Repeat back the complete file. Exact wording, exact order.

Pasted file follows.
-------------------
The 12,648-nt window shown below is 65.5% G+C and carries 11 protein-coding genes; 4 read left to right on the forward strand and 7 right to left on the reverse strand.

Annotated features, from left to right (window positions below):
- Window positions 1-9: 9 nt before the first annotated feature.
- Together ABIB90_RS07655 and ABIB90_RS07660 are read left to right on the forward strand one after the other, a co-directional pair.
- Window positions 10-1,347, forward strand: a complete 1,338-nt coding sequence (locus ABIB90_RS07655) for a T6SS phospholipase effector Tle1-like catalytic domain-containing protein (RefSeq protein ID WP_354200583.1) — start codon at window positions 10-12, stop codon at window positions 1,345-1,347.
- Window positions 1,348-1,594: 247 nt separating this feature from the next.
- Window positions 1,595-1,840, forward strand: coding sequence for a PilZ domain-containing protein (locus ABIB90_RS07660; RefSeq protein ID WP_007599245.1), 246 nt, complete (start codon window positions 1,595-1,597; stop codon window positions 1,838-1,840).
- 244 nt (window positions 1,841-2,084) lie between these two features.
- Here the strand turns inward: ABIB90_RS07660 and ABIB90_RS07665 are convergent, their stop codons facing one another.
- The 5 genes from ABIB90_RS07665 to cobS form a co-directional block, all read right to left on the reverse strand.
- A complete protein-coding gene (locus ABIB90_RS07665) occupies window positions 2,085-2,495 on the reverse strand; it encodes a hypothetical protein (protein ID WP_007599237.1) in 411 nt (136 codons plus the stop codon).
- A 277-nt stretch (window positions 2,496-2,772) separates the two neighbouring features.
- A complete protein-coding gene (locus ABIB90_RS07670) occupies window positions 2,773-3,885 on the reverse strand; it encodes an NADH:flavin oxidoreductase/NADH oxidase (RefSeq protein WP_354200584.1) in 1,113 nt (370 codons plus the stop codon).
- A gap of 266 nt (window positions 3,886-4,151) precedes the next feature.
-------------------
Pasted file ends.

The 12,648-nt window shown below is 65.5% G+C and carries 11 protein-coding genes; 4 read left to right on the forward strand and 7 right to left on the reverse strand.

Annotated features, from left to right (window positions below):
- Window positions 1-9: 9 nt before the first annotated feature.
- Together ABIB90_RS07655 and ABIB90_RS07660 are read left to right on the forward strand one after the other, a co-directional pair.
- Window positions 10-1,347, forward strand: a complete 1,338-nt coding sequence (locus ABIB90_RS07655) for a T6SS phospholipase effector Tle1-like catalytic domain-containing protein (RefSeq protein ID WP_354200583.1) — start codon at window positions 10-12, stop codon at window positions 1,345-1,347.
- Window positions 1,348-1,594: 247 nt separating this feature from the next.
- Window positions 1,595-1,840, forward strand: coding sequence for a PilZ domain-containing protein (locus ABIB90_RS07660; RefSeq protein ID WP_007599245.1), 246 nt, complete (start codon window positions 1,595-1,597; stop codon window positions 1,838-1,840).
- 244 nt (window positions 1,841-2,084) lie between these two features.
- Here the strand turns inward: ABIB90_RS07660 and ABIB90_RS07665 are convergent, their stop codons facing one another.
- The 5 genes from ABIB90_RS07665 to cobS form a co-directional block, all read right to left on the reverse strand.
- A complete protein-coding gene (locus ABIB90_RS07665) occupies window positions 2,085-2,495 on the reverse strand; it encodes a hypothetical protein (protein ID WP_007599237.1) in 411 nt (136 codons plus the stop codon).
- A 277-nt stretch (window positions 2,496-2,772) separates the two neighbouring features.
- A complete protein-coding gene (locus ABIB90_RS07670) occupies window positions 2,773-3,885 on the reverse strand; it encodes an NADH:flavin oxidoreductase/NADH oxidase (RefSeq protein WP_354200584.1) in 1,113 nt (370 codons plus the stop codon).
- A gap of 266 nt (window positions 3,886-4,151) precedes the next feature.